This will lead to an Win-Win situation for companies to trade in terms of export and import products. Firms in developing countries produce goods based on technology which was leveraged by developed country having greater global market share. This also leads developing countries using that technology but do not try to innovate the technology. Developing countries who identified and brought new technologies are now making more income for example India leveraged heavy machinery and Information technology, China got leveraged with electrical, office, telecommunication products and data-processing products. This is defined as product classification in paper "How Rich Countries Became Rich and Why Poor Countries Remain Poor: It’s the Economic Structure" by Jesus Felipe, Utsav Kumar and Arnelyn Abdon.
One of the main arguments against globalization is that large corporations take advantage of poorer nations. Opponents argue that corporations take advantage of the labor force by giving them unfair working conditions as well as having a disregard for the environment (“Economist” 2001). While this may have been the case in the past most multinational corporations are working to clean up their practices in developing countries. Regardless of the way that the standard of living is measured, there is clear evidence that economies that adopt free trade policies outperform their counterparts that maintain protective trade barriers. This economic performance has lead to clear increases in the standard of living in these countries, providing clear examples that free trade can be used to help underdeveloped economies catch up to more developed nations.
Free trade is an economic policy in which one country has open imports and exports with another country, or countries. Edward E. Leamer discusses in his book, Sources of international comparative advantage: theory and evidence, the purpose of free trade is that some countries are able to produce more efficiently than other countries, which could be because they offer lower labor and environmental-protection costs. This allows certain countries to focus on producing what they do best, and trading that product away to other countries in exchange for other necessary goods. This can either be extremely helpful to the economy, or devastating depending on how you look. As other countries have developed new manufacturing plants, they also include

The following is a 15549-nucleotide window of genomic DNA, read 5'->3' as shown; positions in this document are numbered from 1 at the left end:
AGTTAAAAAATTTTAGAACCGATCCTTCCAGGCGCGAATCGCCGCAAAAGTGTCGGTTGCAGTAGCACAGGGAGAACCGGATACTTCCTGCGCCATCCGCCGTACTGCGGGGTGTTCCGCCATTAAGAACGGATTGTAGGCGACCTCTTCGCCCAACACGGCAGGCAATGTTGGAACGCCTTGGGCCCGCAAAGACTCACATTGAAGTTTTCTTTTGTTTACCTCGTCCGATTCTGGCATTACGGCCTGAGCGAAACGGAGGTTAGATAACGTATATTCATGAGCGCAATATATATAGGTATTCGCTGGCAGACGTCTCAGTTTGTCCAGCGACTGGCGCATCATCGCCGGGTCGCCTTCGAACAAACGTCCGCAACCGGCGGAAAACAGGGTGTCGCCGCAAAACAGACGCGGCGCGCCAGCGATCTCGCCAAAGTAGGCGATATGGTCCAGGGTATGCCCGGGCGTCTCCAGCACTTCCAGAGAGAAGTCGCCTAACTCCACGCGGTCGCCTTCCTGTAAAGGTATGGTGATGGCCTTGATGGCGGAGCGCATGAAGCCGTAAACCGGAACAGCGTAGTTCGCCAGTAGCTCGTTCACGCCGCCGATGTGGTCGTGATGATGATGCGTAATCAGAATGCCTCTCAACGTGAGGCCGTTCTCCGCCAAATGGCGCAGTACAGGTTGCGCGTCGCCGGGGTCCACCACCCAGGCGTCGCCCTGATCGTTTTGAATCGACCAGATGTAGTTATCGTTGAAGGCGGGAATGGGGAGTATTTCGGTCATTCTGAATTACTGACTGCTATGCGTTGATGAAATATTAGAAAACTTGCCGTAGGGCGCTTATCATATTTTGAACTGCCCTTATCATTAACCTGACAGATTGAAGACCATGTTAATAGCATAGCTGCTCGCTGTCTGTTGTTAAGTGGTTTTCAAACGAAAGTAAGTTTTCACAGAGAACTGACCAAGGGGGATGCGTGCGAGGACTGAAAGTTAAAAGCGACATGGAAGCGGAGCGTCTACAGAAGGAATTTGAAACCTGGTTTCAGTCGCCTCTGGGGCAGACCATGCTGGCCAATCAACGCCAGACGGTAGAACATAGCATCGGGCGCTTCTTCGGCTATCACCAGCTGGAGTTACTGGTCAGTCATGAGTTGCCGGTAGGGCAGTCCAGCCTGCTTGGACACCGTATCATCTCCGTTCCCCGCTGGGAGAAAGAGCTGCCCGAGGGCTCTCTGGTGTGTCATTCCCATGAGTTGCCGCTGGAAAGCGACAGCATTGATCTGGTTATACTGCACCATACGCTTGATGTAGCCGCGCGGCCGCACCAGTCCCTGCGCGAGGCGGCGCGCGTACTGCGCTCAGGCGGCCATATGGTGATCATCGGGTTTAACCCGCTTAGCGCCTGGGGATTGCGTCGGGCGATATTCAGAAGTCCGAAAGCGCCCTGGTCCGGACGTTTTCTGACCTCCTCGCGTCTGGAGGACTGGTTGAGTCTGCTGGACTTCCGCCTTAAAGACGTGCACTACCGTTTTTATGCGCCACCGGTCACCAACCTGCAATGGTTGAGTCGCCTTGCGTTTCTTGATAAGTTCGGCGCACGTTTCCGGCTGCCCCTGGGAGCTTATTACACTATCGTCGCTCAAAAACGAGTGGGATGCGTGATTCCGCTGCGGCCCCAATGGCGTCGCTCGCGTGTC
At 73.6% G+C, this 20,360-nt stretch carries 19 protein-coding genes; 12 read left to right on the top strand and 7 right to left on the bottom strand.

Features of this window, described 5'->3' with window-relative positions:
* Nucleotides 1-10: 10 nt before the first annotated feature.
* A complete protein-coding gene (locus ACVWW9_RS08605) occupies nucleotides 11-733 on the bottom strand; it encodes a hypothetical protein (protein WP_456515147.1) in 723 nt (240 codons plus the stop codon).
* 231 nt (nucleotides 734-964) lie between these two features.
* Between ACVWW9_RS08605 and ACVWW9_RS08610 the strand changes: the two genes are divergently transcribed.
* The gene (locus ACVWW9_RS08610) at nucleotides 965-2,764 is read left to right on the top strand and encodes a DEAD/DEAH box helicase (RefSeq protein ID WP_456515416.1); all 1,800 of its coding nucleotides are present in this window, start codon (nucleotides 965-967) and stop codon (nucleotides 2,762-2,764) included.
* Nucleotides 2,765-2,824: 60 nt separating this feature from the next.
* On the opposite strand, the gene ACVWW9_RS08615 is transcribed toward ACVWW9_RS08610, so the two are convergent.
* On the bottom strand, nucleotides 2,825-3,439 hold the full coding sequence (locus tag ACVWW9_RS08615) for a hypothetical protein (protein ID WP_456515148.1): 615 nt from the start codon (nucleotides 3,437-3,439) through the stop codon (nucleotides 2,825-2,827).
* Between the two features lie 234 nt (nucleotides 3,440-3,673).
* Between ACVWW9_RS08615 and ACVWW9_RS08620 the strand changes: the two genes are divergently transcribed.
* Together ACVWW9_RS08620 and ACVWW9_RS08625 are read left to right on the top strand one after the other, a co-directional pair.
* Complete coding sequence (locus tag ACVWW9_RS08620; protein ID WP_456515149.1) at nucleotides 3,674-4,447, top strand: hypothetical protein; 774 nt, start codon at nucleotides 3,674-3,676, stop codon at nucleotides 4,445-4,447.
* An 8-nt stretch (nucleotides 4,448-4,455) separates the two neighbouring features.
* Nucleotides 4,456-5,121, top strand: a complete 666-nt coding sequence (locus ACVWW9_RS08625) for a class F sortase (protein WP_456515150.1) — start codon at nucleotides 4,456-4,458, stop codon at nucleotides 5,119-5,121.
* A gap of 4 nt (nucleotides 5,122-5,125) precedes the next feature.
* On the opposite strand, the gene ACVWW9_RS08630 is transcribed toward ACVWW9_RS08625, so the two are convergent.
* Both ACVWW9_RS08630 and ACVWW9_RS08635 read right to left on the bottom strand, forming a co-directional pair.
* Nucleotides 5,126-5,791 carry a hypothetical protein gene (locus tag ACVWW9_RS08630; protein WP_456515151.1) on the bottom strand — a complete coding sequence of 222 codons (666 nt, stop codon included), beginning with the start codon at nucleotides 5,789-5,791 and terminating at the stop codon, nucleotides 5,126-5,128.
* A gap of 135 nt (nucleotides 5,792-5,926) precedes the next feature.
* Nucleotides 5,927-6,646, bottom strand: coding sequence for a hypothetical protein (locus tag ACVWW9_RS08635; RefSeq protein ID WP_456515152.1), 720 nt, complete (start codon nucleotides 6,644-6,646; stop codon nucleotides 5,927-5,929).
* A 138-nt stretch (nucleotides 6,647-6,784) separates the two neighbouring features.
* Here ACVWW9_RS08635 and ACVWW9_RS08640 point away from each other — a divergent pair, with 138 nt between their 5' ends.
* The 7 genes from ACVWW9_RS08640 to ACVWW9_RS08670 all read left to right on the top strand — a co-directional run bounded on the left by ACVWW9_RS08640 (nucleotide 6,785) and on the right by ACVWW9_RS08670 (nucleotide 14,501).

Free trade benefits few but not the masses, is in favor of rich companies with large corporations, means a loss of power and political control on a national, regional and local levels of government, as well as allows for child labor and there for loses out economically. Many people here in the United States are not well informed about Free Trade or its drawbacks. By giving people the information and steering them toward a better form of trade such as Fair Trade we could possible help those other counties that are dealing with the effects of free trade. When dealing with free trade the commercial benefits are hard to miss, more choices on cars and products, lower coasts on goods so consumers can by more products and live the good life. (p.68) However, digging deep in to the effects of free trade shows us that that it benefits few but not the masses.
Consumer can benefit in cheaper goods, when presented with two products that offer similar benefits, customers vote with their purchases and decide which product will survive. Customers also determine the ultimate price point for a product, which requires producers to set product prices high enough to make a profit, but not so high that customers will hesitate to make a purchase. Except consumer can benefit in cheaper goods, corporate access to larger markets means that firms may experience higher demand for their products, as well as benefit from economies of scale, which leads to a reduction in average production costs. Providing an incentive for countries to specialize and benefit from the application of the principle of comparative advantage. Globalization enables worldwide access to sources of cheap raw materials, and this enables firms to be cost competitive in their own markets and in overseas markets.